FIG. 3 represents a conventional blood gas instrument to which irradiation device 150 has been connected for purposes of demonstrating the present invention. Therefore calibration line 37 is connected to a first bubble chamber 39 (designated 152 in U.S. Pat. No. 4,361,539) which is fed by a first gas mixture in a first gas tank 41. A second calibration line (not shown, but referred to as 164 in U.S. Pat. No. 4,361,539) is connected from an inlet to valve 66 to a second bubble chamber 38 (designated 154 in that patent) which is fed by a second gas mixture in a second gas tank 40. The structure of such bubble chambers are illustrated in FIG. 3 of U.S. Pat. No. 4,361,539. For purposes of demonstrating the present invention, the instrument was calibrated prior to each measurement of irradiated calibrant by gas from first bubble chamber 39, and was also periodically calibrated by a two-point calibration, using both first and second bubble chambers 38 and 39. As described in U.S. Pat. No. 4,361,539, valve 66 is turned to one position to connect bubble chamber 39 to leg 62.
In the arrangement shown in FIG. 3, the sample valve 23 has been used to connect irradiation chamber 150 to the serpentine flow path through flow cell 30. It will be appreciated that a sample valve is already present in the Instrumentation Laboratory Model 1312 Blood Gas Instruments, but is used there to connect two different sample inlets to the sample preheater (typically a regular inlet for drawing 120 microliter samples, and a second inlet for drawing 65 microliter samples). In the system shown in FIG. 3, sample valve 23 can connect sample inlet line 24 either to line 22 (which goes to waste) or via line 162 to line 161. Line 163 also connects line 162 to valve 100 between line 98 and 102.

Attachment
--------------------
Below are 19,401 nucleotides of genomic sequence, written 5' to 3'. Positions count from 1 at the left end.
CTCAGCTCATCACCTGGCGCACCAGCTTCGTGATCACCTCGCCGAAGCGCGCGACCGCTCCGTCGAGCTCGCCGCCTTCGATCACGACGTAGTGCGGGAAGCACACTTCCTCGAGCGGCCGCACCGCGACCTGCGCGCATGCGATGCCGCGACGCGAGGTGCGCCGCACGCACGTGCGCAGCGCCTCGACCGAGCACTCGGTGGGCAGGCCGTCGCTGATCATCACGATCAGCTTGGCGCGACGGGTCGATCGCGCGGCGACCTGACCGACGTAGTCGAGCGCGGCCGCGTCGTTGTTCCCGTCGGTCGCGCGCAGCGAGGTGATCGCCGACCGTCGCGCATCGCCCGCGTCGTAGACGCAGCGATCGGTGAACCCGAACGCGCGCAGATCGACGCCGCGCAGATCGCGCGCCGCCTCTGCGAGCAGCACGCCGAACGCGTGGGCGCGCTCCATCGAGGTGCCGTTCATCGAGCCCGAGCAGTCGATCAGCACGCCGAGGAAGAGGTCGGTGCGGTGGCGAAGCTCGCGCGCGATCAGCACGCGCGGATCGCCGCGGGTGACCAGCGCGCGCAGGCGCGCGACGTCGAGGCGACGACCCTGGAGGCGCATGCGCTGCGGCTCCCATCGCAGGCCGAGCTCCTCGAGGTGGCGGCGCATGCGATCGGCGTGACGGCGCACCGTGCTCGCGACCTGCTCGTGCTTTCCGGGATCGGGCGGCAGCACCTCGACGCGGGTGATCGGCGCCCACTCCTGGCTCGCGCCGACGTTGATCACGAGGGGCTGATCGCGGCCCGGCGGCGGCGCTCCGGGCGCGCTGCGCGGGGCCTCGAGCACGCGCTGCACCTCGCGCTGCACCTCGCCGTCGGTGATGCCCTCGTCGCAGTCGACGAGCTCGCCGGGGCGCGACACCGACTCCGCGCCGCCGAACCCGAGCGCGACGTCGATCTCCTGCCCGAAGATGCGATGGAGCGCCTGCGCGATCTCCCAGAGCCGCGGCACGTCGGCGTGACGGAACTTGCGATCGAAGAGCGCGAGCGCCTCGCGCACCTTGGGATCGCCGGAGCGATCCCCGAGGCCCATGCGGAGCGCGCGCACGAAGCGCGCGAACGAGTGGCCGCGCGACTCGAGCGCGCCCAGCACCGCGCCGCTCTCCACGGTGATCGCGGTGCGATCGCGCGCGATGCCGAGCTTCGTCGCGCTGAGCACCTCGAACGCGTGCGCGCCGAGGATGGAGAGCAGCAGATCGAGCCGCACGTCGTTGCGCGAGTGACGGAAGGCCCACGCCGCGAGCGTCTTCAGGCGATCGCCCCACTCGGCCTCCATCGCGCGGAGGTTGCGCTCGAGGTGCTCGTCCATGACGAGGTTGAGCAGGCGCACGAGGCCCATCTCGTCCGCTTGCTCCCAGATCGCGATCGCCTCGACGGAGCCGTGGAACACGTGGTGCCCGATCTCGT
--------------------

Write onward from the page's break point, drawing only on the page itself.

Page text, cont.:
As with the system shown in FIG. 1, irradiation chamber 150 is connected in FIG. 3 so as to draw calibration liquid from either reservoir 151 or reservoir 152 through selector valve 153, line 154, intake valve 155, line 157 and exposed glass tube portion 158 into coil portion 159 of irradiation device 150. Once coil portion 159 was filled with liquid, valve 155 was turned to connect line 157 through line 156 to room air. By having line 157 connected to line 154 only when coil portion 159 was being filled with calibration liquid, air was introduced both ahead of and behind each aliquot of calibration liquid.
After exposure of the aliquot of calibration liquid in device 150, valves 156, 23 and 100 were turned (and valve 68 rotated to the position shown in FIG. 3 if not already there) so that aspiration pump 104 could apply vacuum to outlet portion 84 of the serpentine flow path through flow cell 30. Exposed calibration liquid in coil portion 159 was drawn into flow cell 30 through lines 161 and 162, valve 23, sample inlet line 24 and sample preheater 25. To obtain a valid measurement on fully exposed calibration liquid, any aliquots which had been in exposed tube portion 160 or line 161 during exposure should, during measurement, be in or above transverse passage 68 (and normally such aliquots were in outlet passage 84 or beyond). Any aliquot of treating liquid which had been in line 157 or tube portion 158 during the lastest exposure should be to the right of sample preheater 25 (i.e., in line 24, 162 or 161) at the time of analysis.